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Topic: Computing pi (or not)
Replies: 8   Last Post: Sep 18, 2012 1:28 PM

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kirby urner

Posts: 1,757
Registered: 11/29/05
Re: Computing pi (or not)
Posted: Sep 18, 2012 1:28 PM
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On Fri, Sep 14, 2012 at 7:06 AM, kirby urner <kirby.urner@gmail.com> wrote:

>
> I don't see any "algorithm", I see a messy drawing in a notebook, like
> something Vi Hart might draw in one of her Youtubes.
>
> Kirby


On the topic of paradoxes, here's one I like, which I've brought up before:

We have an algorithm for omni-triangulating a sphere with more and
more triangles. Even if we toss out the paradox at the end, here's
some educational meat, some substance (to go over this topic).

They come together (the triangles) as six around one, or as five
around one (just 12 of those, at the vertexes of what started as an
icosahedron). But these triangles can't be all equilateral exactly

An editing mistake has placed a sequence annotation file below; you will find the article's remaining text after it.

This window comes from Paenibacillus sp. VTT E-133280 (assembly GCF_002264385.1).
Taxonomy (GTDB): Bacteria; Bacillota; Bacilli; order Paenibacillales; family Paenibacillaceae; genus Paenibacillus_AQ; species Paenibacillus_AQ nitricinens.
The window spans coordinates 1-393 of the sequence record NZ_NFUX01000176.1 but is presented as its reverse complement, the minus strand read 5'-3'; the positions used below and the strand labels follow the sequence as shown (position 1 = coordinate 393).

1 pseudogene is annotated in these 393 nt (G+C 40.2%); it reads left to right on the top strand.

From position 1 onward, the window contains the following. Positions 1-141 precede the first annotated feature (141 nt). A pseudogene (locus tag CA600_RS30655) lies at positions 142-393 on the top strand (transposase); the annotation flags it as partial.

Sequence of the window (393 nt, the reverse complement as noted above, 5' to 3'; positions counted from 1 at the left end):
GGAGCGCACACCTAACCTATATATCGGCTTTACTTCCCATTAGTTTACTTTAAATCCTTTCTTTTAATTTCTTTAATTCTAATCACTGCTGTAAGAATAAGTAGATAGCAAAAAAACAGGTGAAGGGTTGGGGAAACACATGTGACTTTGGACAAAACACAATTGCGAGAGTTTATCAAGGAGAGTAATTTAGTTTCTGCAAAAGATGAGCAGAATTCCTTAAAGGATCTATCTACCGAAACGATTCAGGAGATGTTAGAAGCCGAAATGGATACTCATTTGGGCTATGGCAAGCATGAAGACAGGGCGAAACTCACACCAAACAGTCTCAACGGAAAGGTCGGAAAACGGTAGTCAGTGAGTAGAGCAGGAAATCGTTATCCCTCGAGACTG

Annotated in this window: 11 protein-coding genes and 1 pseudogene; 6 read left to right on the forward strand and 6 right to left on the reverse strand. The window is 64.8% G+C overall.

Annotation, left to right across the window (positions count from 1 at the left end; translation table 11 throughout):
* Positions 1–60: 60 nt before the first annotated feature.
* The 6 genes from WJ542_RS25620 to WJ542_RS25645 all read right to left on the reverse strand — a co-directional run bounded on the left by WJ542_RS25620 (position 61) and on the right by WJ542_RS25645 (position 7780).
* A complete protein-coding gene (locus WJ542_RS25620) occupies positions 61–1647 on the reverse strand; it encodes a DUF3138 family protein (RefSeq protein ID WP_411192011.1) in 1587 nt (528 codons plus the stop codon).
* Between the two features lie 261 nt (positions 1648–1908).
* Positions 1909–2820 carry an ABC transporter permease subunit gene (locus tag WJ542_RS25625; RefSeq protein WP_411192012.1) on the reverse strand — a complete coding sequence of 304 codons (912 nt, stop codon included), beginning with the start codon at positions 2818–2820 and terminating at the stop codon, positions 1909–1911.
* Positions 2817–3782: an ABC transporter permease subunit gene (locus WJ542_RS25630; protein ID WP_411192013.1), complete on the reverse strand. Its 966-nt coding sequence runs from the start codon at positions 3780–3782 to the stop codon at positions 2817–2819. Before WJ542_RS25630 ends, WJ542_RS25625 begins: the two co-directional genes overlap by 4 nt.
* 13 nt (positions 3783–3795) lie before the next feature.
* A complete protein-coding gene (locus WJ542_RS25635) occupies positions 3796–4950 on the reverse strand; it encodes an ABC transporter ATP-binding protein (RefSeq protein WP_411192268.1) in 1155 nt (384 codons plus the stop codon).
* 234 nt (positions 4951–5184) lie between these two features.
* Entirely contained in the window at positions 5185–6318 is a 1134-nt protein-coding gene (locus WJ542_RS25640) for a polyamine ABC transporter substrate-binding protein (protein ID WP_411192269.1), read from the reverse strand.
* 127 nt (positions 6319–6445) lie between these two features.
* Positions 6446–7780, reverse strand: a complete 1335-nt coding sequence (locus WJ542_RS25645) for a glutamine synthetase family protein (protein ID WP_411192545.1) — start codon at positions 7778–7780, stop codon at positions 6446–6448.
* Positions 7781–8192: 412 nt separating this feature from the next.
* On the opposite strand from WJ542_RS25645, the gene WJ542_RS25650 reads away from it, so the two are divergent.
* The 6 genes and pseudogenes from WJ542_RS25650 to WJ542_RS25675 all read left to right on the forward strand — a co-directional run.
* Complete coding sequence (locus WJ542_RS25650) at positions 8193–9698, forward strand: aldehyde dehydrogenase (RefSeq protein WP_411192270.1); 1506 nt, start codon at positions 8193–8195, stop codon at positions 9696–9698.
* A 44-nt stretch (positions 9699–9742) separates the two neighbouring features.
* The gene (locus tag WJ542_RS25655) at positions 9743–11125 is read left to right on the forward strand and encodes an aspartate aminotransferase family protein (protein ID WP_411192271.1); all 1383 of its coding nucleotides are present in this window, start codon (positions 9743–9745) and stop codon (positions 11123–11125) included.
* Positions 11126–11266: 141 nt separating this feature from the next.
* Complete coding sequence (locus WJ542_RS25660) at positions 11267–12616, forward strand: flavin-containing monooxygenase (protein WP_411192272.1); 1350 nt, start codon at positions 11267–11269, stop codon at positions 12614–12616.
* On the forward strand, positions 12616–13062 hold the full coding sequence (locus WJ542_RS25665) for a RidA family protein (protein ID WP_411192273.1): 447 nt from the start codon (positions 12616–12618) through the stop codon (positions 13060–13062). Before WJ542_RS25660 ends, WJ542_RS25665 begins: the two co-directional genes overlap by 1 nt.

as six of those around one would be flat and all of these vertexes
are local apexes i.e. there's a little tiny bit of curvature, and the
more overall triangles we have, the less curvature at each vertex,
the closer each comes to zero curvature and a full 360 degrees
around it, perfect flatness (yet this is a sphere, remember).

And now for the paradox: I have just described a limiting process
whereby adding more and more triangles (non-equilateral) to
a sphere begets vertexes the number of degrees around which
is < 360. How much less than 360? Say v. |360 - v| < epsilon,
pick an epsilon. Now add more triangles to shrink the difference
to make that true. Standard demo of approaching 0. Except
thanks to the sum of all |360 - v| differences adding to 720 (this
is something Descartes proved), there's always a delta > 0 at
each vertex. The deltas add to 720. So we have both a limit
of 0 and a clear proof that the limit can never be 0. Interesting.
We can probably hand wave that away, but in the meantime
we've covered some interesting geometry + calculus.

Kirby

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